Using up the Last of the Apples

In late September we picked about 20 pounds of apples off the little Norland apple tree in our backyard. Although they were pretty good eaten fresh for the first week or 10 days, they soon started to soften up, even though they were stored in the refrigerator. Rather than throw them into the compost, I’ve been cooking up small batches of applesauce (like my boys learned to make at the Fort Steel Apprenticeship Program) – basically a few cups of peeled, cored and chopped apples, with a quarter cup of water and a half teaspoon of cinnamon simmered in a covered saucepan until soft enough to mash with a potato masher.

Last few apples

Today I decided to open my binder of recipes collected over the years and bake some Apple Spice Loaf. A thick slice of this loaf, along with a slice of cheese and a glass of milk, makes for a quick and easy breakfast when we’re headed out the door for a hiking or snowshoeing adventure. It’s also one of our boys’ favourite school day breakfasts. Mr. GeoK sometimes enjoys a toasted slice of Apple Spice Loaf with a scoop of vanilla ice cream for dessert.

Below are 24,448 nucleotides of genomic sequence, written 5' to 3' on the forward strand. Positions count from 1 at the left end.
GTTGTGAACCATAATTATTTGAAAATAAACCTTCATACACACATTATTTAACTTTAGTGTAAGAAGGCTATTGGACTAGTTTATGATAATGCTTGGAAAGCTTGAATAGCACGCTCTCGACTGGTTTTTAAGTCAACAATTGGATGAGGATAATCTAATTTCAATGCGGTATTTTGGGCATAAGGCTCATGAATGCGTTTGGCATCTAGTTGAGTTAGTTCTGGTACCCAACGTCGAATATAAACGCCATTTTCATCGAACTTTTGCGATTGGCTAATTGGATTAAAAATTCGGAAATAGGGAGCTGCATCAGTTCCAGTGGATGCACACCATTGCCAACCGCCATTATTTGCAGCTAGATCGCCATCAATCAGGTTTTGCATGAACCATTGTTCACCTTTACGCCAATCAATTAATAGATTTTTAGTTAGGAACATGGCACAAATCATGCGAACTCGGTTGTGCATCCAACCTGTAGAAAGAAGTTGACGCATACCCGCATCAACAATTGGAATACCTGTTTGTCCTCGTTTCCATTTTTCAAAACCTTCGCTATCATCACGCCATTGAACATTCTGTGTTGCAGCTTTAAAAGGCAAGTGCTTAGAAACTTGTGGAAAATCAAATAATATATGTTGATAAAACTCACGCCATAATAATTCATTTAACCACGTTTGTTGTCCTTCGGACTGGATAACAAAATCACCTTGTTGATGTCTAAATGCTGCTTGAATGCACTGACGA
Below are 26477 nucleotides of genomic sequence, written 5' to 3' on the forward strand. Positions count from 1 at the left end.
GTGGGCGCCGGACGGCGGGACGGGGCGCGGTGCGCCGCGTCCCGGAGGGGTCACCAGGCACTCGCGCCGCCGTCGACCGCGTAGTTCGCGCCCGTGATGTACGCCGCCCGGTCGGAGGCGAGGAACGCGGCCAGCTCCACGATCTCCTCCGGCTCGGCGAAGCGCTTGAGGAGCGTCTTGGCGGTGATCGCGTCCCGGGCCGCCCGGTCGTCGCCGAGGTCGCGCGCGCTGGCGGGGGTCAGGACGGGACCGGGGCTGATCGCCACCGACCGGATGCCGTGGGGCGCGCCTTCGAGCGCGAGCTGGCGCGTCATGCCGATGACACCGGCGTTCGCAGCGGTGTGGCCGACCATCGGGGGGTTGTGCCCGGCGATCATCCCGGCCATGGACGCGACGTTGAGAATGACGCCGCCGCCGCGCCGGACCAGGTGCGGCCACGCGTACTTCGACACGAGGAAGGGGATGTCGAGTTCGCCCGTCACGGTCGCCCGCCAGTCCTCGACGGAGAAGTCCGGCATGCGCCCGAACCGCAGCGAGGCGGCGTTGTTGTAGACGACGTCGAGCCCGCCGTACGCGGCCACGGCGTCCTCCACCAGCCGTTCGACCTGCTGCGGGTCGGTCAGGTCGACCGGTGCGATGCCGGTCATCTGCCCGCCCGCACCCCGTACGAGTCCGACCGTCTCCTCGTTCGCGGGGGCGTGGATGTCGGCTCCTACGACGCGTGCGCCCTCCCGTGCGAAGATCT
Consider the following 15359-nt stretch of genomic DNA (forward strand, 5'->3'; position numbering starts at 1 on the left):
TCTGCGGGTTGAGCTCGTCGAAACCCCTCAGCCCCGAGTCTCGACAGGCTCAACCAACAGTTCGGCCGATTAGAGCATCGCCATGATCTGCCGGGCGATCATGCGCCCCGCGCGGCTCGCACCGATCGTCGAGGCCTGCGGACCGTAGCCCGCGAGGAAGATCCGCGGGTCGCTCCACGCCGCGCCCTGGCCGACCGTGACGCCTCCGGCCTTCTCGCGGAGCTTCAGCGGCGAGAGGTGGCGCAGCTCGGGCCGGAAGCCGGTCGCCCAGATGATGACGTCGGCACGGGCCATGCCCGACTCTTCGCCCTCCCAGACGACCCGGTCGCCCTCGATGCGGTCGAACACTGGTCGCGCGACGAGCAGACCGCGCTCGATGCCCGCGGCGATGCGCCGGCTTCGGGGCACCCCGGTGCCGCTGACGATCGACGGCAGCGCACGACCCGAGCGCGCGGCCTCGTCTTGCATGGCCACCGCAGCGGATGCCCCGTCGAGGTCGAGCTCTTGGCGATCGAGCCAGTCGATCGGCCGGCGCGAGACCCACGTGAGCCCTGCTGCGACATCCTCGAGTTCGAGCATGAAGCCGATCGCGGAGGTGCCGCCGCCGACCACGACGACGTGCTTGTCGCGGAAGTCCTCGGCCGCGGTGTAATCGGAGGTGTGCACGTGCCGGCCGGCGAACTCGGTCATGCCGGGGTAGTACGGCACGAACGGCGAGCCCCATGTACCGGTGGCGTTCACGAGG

Apple spice loaf

I can’t remember where I came across the original recipe that I’ve tweaked over the years. If you want to give it a try, here’s the version I’m currently using…

1 cup peeled, cored and shredded apple (I usually use more than this – about 1 1/2 cups)
1 cup packed brown sugar
1/4 cup canola oil (or your favourite cooking oil)
1 tsp. finely shredded orange peel (be sure to wash the orange first – use a zester if you prefer)
2 lightly beaten eggs

3/4 tsp baking soda
1/2 tsp baking powder
1/4 tsp ground nutmeg
3/4 tsp ground cinnamon

2 cups all-purpose flour (or 1 cup all-purpose flour and 1 scant cup whole wheat flour)

Preheat oven to 400 degrees F.

Shred apples into large mixing bowl. Add brown sugar, oil, eggs and orange peel and stir until well mixed. Sprinkle cinnamon, nutmeg, baking soda and baking powder over top and stir again. Add flour and stir until just moistened.

NOTE: Depending on how juicy the apples are, you may find the batter is too thick and very hard to stir. If that’s the case, add some more shredded apple or about a third of a cup of unsweetened applesauce to allow for easier mixing.

Spray a loaf pan (8.5 inch by 4.5 inch or 9 inch by 5 inch) with non-stick cooking spray. Spread batter in prepared pan. Bake for 40 – 45 minutes, until a wooden toothpick inserted in the center of the loaf comes out clean. Cool in pan on wire rack for 10 or 15 minutes and then remove from pan to cool completely. Store in the refrigerator wrapped in foil, plastic wrap or a recycled bread bag. It’s better the next day.


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